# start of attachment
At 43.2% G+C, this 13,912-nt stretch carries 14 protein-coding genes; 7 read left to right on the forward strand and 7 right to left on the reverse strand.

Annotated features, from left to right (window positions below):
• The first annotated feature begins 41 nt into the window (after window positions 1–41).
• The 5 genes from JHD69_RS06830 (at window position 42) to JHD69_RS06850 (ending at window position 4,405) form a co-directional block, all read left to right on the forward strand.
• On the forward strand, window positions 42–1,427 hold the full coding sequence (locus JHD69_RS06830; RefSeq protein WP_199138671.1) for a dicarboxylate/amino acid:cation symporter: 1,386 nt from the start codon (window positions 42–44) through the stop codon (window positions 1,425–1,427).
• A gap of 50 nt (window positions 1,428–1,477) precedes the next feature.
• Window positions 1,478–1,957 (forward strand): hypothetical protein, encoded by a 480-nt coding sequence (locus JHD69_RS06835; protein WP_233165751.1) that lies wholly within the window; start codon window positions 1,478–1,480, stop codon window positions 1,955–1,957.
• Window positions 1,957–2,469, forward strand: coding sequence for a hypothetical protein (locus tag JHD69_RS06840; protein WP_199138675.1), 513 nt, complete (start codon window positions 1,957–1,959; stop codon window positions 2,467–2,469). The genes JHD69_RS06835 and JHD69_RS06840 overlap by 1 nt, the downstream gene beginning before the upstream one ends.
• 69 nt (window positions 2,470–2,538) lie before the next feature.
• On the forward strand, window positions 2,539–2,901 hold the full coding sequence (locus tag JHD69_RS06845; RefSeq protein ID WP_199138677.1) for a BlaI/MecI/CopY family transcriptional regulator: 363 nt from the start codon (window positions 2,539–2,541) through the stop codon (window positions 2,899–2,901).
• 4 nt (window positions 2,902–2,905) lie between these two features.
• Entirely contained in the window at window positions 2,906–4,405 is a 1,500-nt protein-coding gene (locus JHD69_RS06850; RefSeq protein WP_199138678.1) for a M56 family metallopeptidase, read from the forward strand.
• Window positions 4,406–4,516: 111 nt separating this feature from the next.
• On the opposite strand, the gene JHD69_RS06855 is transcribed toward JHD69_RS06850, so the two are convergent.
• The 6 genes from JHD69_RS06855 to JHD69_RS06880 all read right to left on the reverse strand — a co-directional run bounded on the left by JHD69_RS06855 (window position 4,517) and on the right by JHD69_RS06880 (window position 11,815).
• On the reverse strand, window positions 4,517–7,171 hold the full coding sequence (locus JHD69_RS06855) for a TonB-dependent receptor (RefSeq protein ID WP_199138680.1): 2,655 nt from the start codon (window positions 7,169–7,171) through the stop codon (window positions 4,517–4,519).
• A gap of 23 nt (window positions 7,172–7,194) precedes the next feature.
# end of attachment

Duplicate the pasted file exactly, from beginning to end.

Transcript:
At 43.2% G+C, this 13,912-nt stretch carries 14 protein-coding genes; 7 read left to right on the forward strand and 7 right to left on the reverse strand.

Annotated features, from left to right (window positions below):
• The first annotated feature begins 41 nt into the window (after window positions 1–41).
• The 5 genes from JHD69_RS06830 (at window position 42) to JHD69_RS06850 (ending at window position 4,405) form a co-directional block, all read left to right on the forward strand.
• On the forward strand, window positions 42–1,427 hold the full coding sequence (locus JHD69_RS06830; RefSeq protein WP_199138671.1) for a dicarboxylate/amino acid:cation symporter: 1,386 nt from the start codon (window positions 42–44) through the stop codon (window positions 1,425–1,427).
• A gap of 50 nt (window positions 1,428–1,477) precedes the next feature.
• Window positions 1,478–1,957 (forward strand): hypothetical protein, encoded by a 480-nt coding sequence (locus JHD69_RS06835; protein WP_233165751.1) that lies wholly within the window; start codon window positions 1,478–1,480, stop codon window positions 1,955–1,957.
• Window positions 1,957–2,469, forward strand: coding sequence for a hypothetical protein (locus tag JHD69_RS06840; protein WP_199138675.1), 513 nt, complete (start codon window positions 1,957–1,959; stop codon window positions 2,467–2,469). The genes JHD69_RS06835 and JHD69_RS06840 overlap by 1 nt, the downstream gene beginning before the upstream one ends.
• 69 nt (window positions 2,470–2,538) lie before the next feature.
• On the forward strand, window positions 2,539–2,901 hold the full coding sequence (locus tag JHD69_RS06845; RefSeq protein ID WP_199138677.1) for a BlaI/MecI/CopY family transcriptional regulator: 363 nt from the start codon (window positions 2,539–2,541) through the stop codon (window positions 2,899–2,901).
• 4 nt (window positions 2,902–2,905) lie between these two features.
• Entirely contained in the window at window positions 2,906–4,405 is a 1,500-nt protein-coding gene (locus JHD69_RS06850; RefSeq protein WP_199138678.1) for a M56 family metallopeptidase, read from the forward strand.
• Window positions 4,406–4,516: 111 nt separating this feature from the next.
• On the opposite strand, the gene JHD69_RS06855 is transcribed toward JHD69_RS06850, so the two are convergent.
• The 6 genes from JHD69_RS06855 to JHD69_RS06880 all read right to left on the reverse strand — a co-directional run bounded on the left by JHD69_RS06855 (window position 4,517) and on the right by JHD69_RS06880 (window position 11,815).
• On the reverse strand, window positions 4,517–7,171 hold the full coding sequence (locus JHD69_RS06855) for a TonB-dependent receptor (RefSeq protein ID WP_199138680.1): 2,655 nt from the start codon (window positions 7,169–7,171) through the stop codon (window positions 4,517–4,519).
• A gap of 23 nt (window positions 7,172–7,194) precedes the next feature.